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Value-building amenities can come from unlikely places.
AUTHOREllen Kornfeld, Vice President and Partner, The Lovett Company
Co-op and condo boards are always looking for ways to improve their properties and enhance the value of their apartments. Sometimes they manage to find amenities and treasures that no one would have thought of, which was the story at one of your buildings.
Yes, it’s a prewar co-op that is located on Fifth Avenue between 10th and 11th, a nice neighborhood. We often talk about what space we can utilize and what we can do to get higher values for the building and more bang for our buck. In this case, we had an area outside in the back that was just concrete and weeds. It didn’t have any visual appeal. It was basically looking out on a distressed area that wasn’t being utilized.
What did the board have in mind?
Well, we looked at the space and wanted to do some investigation to find out if it was something we could convert into a kind of a viewing garden that could add to the quality of life within the building. It’s much nicer to look out onto trees and flowers, not concrete and weeds. We had to do probes to see if we were going into ground, into dirt or into other concrete, because the space was so old and had been neglected for so many years that nobody really knew what was under the weeds.
We hired a contractor, who did about four or five probes and was able to determine what areas had soil and what areas were covered in concrete slabs. There were certain areas we couldn’t plant in, but we could put in above-ground planters. And there were some areas where we could actually put plants and trees and all kinds of decorative grass directly into the soil that would be very beautiful.
Did you bring in a landscape architect or did the board do the planting itself?
There is a gentleman in the building who is a landscape architect and very famous in his field, and the board approached him. He volunteered his time to help us develop a plan for the backyard, and he put together all the plants that would be needed for that particular type of surrounding, given the light and the exposures that we get during the day. He came up with a wonderful design with plants that are user-friendly for that particular environment and would only require maintenance maybe four to five times a year, just cleaning up and checking to be sure everything is in good condition. We put in a very elaborate watering system. Every plant and tree is irrigated, and we had to put in electrical wiring to enable the irrigation to work.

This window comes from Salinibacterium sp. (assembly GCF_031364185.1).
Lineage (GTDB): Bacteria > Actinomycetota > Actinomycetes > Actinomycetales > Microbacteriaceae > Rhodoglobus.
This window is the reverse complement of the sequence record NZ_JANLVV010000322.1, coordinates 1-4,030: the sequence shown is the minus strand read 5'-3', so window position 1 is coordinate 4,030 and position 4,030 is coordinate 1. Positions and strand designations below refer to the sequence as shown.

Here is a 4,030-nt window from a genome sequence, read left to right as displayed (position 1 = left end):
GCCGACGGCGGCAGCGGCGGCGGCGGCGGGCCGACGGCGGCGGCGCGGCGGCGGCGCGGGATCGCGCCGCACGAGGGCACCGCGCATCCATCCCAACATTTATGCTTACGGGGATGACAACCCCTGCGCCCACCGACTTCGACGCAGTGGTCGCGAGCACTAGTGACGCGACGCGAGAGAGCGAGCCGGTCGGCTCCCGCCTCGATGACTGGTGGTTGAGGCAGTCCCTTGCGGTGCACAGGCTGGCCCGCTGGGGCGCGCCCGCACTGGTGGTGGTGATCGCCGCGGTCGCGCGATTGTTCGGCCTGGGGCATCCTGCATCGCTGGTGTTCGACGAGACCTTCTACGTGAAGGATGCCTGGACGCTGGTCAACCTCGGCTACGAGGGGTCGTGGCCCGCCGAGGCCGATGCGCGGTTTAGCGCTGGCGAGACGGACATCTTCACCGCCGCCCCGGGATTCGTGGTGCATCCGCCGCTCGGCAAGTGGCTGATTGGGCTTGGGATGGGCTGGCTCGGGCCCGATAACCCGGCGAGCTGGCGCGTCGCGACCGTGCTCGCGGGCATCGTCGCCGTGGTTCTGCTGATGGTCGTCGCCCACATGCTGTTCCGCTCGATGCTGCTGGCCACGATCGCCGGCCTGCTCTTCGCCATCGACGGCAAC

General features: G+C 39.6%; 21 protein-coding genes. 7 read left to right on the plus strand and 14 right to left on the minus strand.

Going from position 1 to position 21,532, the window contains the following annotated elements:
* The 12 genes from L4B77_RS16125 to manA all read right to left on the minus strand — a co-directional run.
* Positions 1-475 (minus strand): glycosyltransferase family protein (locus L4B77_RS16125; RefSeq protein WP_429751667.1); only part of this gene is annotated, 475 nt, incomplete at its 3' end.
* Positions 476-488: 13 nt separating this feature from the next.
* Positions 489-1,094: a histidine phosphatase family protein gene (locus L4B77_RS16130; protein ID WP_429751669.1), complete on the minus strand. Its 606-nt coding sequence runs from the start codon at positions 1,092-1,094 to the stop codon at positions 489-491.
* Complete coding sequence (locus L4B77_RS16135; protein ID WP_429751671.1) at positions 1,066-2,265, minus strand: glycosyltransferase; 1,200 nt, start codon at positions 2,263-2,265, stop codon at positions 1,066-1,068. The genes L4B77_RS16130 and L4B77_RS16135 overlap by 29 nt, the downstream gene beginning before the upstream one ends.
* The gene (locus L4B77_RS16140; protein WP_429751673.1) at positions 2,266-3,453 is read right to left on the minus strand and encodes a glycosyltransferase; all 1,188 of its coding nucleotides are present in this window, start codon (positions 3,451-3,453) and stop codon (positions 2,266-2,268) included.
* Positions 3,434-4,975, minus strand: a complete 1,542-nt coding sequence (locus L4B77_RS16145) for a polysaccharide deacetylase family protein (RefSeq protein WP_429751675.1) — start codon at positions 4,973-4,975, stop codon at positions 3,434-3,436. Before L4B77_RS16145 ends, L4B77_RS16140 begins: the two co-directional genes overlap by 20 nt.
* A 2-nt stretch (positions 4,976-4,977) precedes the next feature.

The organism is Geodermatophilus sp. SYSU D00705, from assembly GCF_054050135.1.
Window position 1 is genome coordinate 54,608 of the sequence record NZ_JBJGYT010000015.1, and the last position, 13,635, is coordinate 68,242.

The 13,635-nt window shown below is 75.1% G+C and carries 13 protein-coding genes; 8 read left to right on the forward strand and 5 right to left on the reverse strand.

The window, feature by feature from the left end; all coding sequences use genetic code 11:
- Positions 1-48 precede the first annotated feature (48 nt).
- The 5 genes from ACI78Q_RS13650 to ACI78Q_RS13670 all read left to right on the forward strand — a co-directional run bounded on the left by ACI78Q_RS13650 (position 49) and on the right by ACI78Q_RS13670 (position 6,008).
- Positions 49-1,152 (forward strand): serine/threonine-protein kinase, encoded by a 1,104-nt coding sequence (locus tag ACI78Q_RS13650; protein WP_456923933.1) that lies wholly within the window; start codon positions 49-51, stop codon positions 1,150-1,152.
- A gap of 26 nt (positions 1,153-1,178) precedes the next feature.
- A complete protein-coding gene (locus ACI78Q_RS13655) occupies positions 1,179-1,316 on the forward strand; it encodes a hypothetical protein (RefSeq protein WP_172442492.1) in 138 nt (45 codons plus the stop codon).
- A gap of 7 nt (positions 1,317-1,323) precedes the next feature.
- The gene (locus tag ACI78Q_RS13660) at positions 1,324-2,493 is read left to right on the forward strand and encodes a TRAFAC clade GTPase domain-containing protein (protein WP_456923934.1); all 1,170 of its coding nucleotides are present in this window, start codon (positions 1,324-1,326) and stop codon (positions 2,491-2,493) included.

How much did everything cost?
We laid out an initial investment of about $120,000. But at the end of the day, we got a lot of bang for our buck because we were able to convert this wonderful space using flip tax money and reserve fund money and make it into this beautiful garden with trees and flowers and a very unique design. It’s not a sitting area, because the only way to get out there is through the super’s place, which is on the first floor. But it’s a beautiful view for people who live in the back of the building, and if their values go up, it ultimately brings the value of everybody’s apartments up. It’s all good. It was something that was just wasted space that we really didn’t think much about until we explored making it into a beautification project.